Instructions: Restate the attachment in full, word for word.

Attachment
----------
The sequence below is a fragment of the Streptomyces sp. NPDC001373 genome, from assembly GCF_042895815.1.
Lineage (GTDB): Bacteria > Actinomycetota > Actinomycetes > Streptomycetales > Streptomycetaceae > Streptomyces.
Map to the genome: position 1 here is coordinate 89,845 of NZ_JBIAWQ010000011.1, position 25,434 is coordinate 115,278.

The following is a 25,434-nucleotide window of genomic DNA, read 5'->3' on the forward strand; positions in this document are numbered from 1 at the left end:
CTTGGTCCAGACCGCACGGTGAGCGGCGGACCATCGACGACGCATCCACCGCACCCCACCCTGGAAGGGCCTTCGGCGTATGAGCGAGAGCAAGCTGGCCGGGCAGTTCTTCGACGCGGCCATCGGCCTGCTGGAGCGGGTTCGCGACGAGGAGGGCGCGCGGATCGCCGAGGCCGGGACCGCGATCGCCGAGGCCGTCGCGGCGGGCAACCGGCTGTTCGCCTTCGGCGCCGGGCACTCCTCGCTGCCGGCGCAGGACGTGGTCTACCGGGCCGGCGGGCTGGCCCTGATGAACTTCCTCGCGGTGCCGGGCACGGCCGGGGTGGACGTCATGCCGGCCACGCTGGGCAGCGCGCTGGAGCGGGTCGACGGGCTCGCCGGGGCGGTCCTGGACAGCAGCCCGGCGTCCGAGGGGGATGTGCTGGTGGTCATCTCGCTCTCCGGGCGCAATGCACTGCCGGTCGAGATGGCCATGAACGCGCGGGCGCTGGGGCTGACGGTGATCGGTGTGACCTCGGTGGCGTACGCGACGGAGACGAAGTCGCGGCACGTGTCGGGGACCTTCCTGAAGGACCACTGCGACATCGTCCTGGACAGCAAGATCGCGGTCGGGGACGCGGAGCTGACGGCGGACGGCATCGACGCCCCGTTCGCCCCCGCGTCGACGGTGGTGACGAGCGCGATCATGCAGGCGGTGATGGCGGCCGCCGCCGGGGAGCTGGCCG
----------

The sequence below is a fragment of the Streptomyces sp. NPDC001373 genome, from assembly GCF_042895815.1.
Lineage (GTDB): Bacteria > Actinomycetota > Actinomycetes > Streptomycetales > Streptomycetaceae > Streptomyces.
Map to the genome: position 1 here is coordinate 89,845 of NZ_JBIAWQ010000011.1, position 25,434 is coordinate 115,278.

The following is a 25,434-nucleotide window of genomic DNA, read 5'->3' on the forward strand; positions in this document are numbered from 1 at the left end:
CTTGGTCCAGACCGCACGGTGAGCGGCGGACCATCGACGACGCATCCACCGCACCCCACCCTGGAAGGGCCTTCGGCGTATGAGCGAGAGCAAGCTGGCCGGGCAGTTCTTCGACGCGGCCATCGGCCTGCTGGAGCGGGTTCGCGACGAGGAGGGCGCGCGGATCGCCGAGGCCGGGACCGCGATCGCCGAGGCCGTCGCGGCGGGCAACCGGCTGTTCGCCTTCGGCGCCGGGCACTCCTCGCTGCCGGCGCAGGACGTGGTCTACCGGGCCGGCGGGCTGGCCCTGATGAACTTCCTCGCGGTGCCGGGCACGGCCGGGGTGGACGTCATGCCGGCCACGCTGGGCAGCGCGCTGGAGCGGGTCGACGGGCTCGCCGGGGCGGTCCTGGACAGCAGCCCGGCGTCCGAGGGGGATGTGCTGGTGGTCATCTCGCTCTCCGGGCGCAATGCACTGCCGGTCGAGATGGCCATGAACGCGCGGGCGCTGGGGCTGACGGTGATCGGTGTGACCTCGGTGGCGTACGCGACGGAGACGAAGTCGCGGCACGTGTCGGGGACCTTCCTGAAGGACCACTGCGACATCGTCCTGGACAGCAAGATCGCGGTCGGGGACGCGGAGCTGACGGCGGACGGCATCGACGCCCCGTTCGCCCCCGCGTCGACGGTGGTGACGAGCGCGATCATGCAGGCGGTGATGGCGGCCGCCGCCGGGGAGCTGGCCG